Introduction: In the Bible, the number 11 is associated with chaos. For example, it was an 11-day journey from Mount Horeb to Kadesh-barnea where the Jews rebelled against God (Dt. 1:2). The 12 disciples also fled from Jesus after Judas’ betrayal left only 11 disciples. The eleventh chapter of Genesis also shows the chaos that ensues when mankind rebels against God. In chapter 10, God revealed that the evil ruler Nimrod founded the city of Babylon. In this chapter, He reveals how Nimrod misled the people to rebel against God’s command to spread out and populate the Earth. Nimrod used tyranny, oppression, and deceit to mislead the people into building a tower to rebel against God. Having just witnessed God’s might in destroying the world, the people foolishly followed after Nimrod. They deserved to be wiped out for their rebellion. Yet, God showed His mercy and grace by confusing their language and scattering them as He previously commanded. From this chapter, God reveals seven lessons on the evils within the hearts of mankind and the mercy and grace that He offers to restore all sinners.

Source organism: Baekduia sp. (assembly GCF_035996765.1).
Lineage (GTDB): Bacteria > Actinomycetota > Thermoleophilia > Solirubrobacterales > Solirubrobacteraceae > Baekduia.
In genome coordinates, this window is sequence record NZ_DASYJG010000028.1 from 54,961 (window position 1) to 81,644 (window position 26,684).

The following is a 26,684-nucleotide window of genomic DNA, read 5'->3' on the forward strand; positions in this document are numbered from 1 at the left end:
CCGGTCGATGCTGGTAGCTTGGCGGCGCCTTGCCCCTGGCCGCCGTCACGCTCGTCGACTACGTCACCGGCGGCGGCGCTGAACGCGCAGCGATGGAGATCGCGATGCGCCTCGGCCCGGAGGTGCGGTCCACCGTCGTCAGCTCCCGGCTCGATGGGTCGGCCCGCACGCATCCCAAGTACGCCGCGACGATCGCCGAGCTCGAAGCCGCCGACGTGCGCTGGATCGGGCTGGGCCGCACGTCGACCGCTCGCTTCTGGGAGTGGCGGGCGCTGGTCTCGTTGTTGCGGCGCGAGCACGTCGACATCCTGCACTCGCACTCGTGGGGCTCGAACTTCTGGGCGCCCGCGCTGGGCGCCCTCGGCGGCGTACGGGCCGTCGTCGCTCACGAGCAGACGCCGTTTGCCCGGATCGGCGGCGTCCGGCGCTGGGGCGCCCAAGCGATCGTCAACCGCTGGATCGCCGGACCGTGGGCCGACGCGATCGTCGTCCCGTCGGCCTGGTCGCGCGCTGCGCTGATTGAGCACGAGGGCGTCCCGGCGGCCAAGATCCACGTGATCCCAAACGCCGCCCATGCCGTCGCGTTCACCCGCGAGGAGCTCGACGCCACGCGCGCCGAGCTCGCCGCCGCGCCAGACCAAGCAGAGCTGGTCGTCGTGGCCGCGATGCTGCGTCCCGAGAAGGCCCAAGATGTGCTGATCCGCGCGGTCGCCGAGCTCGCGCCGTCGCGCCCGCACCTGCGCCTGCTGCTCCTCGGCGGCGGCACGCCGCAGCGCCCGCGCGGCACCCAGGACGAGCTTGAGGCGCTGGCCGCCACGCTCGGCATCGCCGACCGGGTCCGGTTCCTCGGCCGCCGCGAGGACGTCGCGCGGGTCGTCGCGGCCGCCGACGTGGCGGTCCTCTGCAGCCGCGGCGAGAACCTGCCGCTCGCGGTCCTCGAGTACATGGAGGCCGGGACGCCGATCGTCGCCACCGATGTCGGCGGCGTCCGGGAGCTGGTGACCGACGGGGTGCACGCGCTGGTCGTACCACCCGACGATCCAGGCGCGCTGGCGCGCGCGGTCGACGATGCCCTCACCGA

First, from mankind’s refusal to spread out and fill the Earth as God commanded, He reveals that mankind’s sinful hearts will cause humanity to rebel against God. Second, from mankind’s decision to follow Nimrod’s rebellion against God, He reveals that He has examined mankind’s hearts and found its desires to be evil. Thus, none are righteous through their own actions. All are in need of a Savior. Third, from God’s division of mankind’s language, He reveals that He divided humanity to protect it from acting in unity upon the evil desires of its heart. Yet, He promises to restore mankind’s common language when it is united under Christ during His Millennial Reign. Fourth, from God’s act of scattering mankind, He reveals that He is sovereign over all. His will cannot be thwarted by the evil plans of either mankind or the devil. God gave Noah’s descendants the command to fill the Earth. After they refused to do this voluntarily, God made it happen by the power of His spoken Word. Fifth, instead of destroying mankind, God showed His mercy and grace by promising to restore mankind through the promised line of descendants leading from Seth to Shem to Abraham. Sixth, through the line that ended with Abraham’s barren wife, God reveals that mankind’s restoration is impossible without God. Finally, from the failure of Abraham’s father (who was an idol worshiper) to reach the Promised Land, God reveals that you must have faith in Him to reach the Promised Land.